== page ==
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Are you wishing your portable air conditioner could work a little better?
Maybe make the air even cooler, and even run a little quieter?
Let’s talk about what you can do to make your portable air conditioner colder — or at least run more efficiently. The more efficient your setup, the better and quieter it will run, and the better it runs, the cooler your home.
You can make your portable air conditioner colder by optimizing your installation and settings and by keeping up with regular maintenance. This may include adjusting and or sealing your hoses, limiting heat gain by covering your windows, closing your windows, adding insulation, and more.
The environment your air conditioner runs in has a lot to do with how well it cools your home.
What to do When Your Portable Air Conditioner Isn’t Cold Enough…
As mentioned above, the environment surrounding your portable air conditioner has a lot to do with how well it will cool the area. So the following will discuss some environmental issues, as well as adjustments you can make to the air conditioner itself.
1- Make Sure it’s Sized Properly
There may not be a lot you can do about this one, but if your air conditioner isn’t big enough to cool the area you’d like it to, it will struggle.
For example, here are some basic guidelines.
|Area to Cool||Number of BTUs|
|0 to 299 sq ft||8000 BTUs|
|300 to 500 sq ft||10,000 BTUs|
|501 to 700 sq ft||12,000 BTUs|
So if you have an 8,000 BTU air conditioner and you’re trying to cool a space of 700 sq ft, unfortunately, you’re limited in what you can do. However, following all of the suggestions below can still prove beneficial.
2- Make Sure Your Air Conditioner is in the Best Location
This one can lead to a bit of a conundrum. All recommendations for portable air conditioner placement say to put it close to a window. And this makes sense since the drain hose typically goes out the window.
However, windows come with sunlight, and having your air conditioner sit in direct sunlight is a bad thing. Add to that you also need a nearby electrical outlet, so meeting these three criteria may be a challenge.
However, in a perfect world, here’s the proper location for your portable air conditioner.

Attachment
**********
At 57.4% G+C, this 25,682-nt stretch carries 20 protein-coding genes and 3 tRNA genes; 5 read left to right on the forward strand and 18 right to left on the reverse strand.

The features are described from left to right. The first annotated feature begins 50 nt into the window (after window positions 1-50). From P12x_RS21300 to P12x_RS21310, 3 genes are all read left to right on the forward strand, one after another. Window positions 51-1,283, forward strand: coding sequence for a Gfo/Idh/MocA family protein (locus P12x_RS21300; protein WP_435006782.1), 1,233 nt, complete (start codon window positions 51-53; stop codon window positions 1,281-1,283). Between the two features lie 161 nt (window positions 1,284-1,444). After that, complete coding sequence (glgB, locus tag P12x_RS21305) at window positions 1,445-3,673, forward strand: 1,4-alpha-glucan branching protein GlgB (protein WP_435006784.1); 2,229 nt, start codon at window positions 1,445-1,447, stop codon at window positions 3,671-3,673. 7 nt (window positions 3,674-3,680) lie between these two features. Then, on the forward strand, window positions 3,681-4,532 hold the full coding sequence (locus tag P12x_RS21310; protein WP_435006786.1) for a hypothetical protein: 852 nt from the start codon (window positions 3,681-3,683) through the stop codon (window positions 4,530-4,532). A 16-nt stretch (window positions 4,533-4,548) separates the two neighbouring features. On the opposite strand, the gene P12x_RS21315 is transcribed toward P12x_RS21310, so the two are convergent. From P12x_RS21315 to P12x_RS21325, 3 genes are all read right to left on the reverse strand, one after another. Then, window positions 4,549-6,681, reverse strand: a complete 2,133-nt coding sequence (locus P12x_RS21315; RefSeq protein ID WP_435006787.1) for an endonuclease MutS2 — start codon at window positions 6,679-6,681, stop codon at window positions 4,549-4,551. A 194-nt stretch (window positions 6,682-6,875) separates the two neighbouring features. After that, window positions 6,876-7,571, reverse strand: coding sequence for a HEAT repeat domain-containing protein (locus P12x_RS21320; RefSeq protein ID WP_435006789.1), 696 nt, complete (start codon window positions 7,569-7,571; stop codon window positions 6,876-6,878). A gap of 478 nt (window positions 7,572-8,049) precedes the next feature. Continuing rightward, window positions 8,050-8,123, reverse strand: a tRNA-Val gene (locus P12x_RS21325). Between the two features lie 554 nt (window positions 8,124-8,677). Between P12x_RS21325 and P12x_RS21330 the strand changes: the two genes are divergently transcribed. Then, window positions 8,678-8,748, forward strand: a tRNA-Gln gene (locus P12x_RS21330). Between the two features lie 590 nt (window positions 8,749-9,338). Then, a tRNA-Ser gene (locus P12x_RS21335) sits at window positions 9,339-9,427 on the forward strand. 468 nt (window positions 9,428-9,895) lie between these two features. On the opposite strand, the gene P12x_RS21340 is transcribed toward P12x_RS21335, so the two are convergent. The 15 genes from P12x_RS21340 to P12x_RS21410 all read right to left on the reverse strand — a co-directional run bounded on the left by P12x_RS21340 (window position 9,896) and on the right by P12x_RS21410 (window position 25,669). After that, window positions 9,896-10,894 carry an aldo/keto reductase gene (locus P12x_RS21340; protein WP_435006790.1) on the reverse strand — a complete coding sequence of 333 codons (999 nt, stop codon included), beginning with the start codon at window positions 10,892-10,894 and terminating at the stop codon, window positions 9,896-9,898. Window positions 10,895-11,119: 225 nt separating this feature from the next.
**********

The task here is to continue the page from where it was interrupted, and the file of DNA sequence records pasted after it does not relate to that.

- Close to a window
- Close to a power outlet
- Out of direct sunlight
- In a room appropriately sized for the air conditioner’s maximum BTUs — see the table above
- Don’t put it in a room with a lot of heat-generating electronics or appliances
A little more on that last point. You don’t want your air conditioner to have to compete with anything that’s generating heat. And while the sun blasting through the window is pretty obvious, some other things are not.
For example, a TV of any size will generate heat. So if you have your TV on all day, your air conditioner is competing with it. The same thing could be said for running your vacuum cleaner or any other appliance.
Likewise, if there’s direct sunlight on the window then you’d want to block that out to help keep the room cool. While the air conditioner isn’t going to be helped by being in the sun, having that sunlight also shine straight into the room is also going to make your AC work a lot harder!
The answer is simple. Don’t add heat to a room your air conditioner is trying to cool — except for your hot self, of course!
3- Adjust and Seal the Exhaust Hose If Necessary
The job of the exhaust hose is to move as much warm air out of the room as possible. Help it along by doing the following.
- Make sure the exhaust hose is as straight as possible. The more twists and turns it makes, the more it has to work to move air efficiently.
- While you can buy extension hoses, the longer you make the hose the less efficient it is. The recommendation is that your hose shouldn’t be any longer than about 9 or 10 feet.
- Consider insulating the exhaust hose. This will help minimize the amount of heat that’s transferred back into your living environment from the hose.
- Seal around the hoses to make sure no hot air is releasing back into your home.
4- Make sure You’re Using the Right Vent Kit
Most portable air conditioners come with a window kit, but you need to make sure it’s the right type of kit for your window. If you have casement windows, a kit designed for sliding windows will not work.
Fortunately, you can purchase aftermarket kits that will best suit your windows. Check the videos below for installation options.
5- Keep up with Air Filter Maintenance
Air filters may seem like they’re flimsy and therefore unimportant but, in fact, they’re one of the most important components of your air conditioner.
A filter that has a thick layer of dirt will reduce or completely block airflow and in turn reduce the unit’s ability to cool your home. If left long enough, your fan motor could burn out, your coils could freeze up, or your air conditioner will just shut down and no longer work.
Ironically, while your air conditioner is working harder and costing you more money to run, it’s no longer cooling your home. In some cases, it may even be pushing warm air out instead of cool air.
- Every manufacturer has guidelines for filter maintenance. However, it’s a good idea to change your filter monthly during the cooling season.
6- Close Your Windows and Doors
Letting heat in while you’re trying to cool your home is counterproductive.
There aren’t many portable air conditioners on the market that will cool an entire home — unless you’re in a small to mid-sized apartment. There are a few 14, or 15,000 BTU units that will cool an area of about 900 square feet, but that’s it.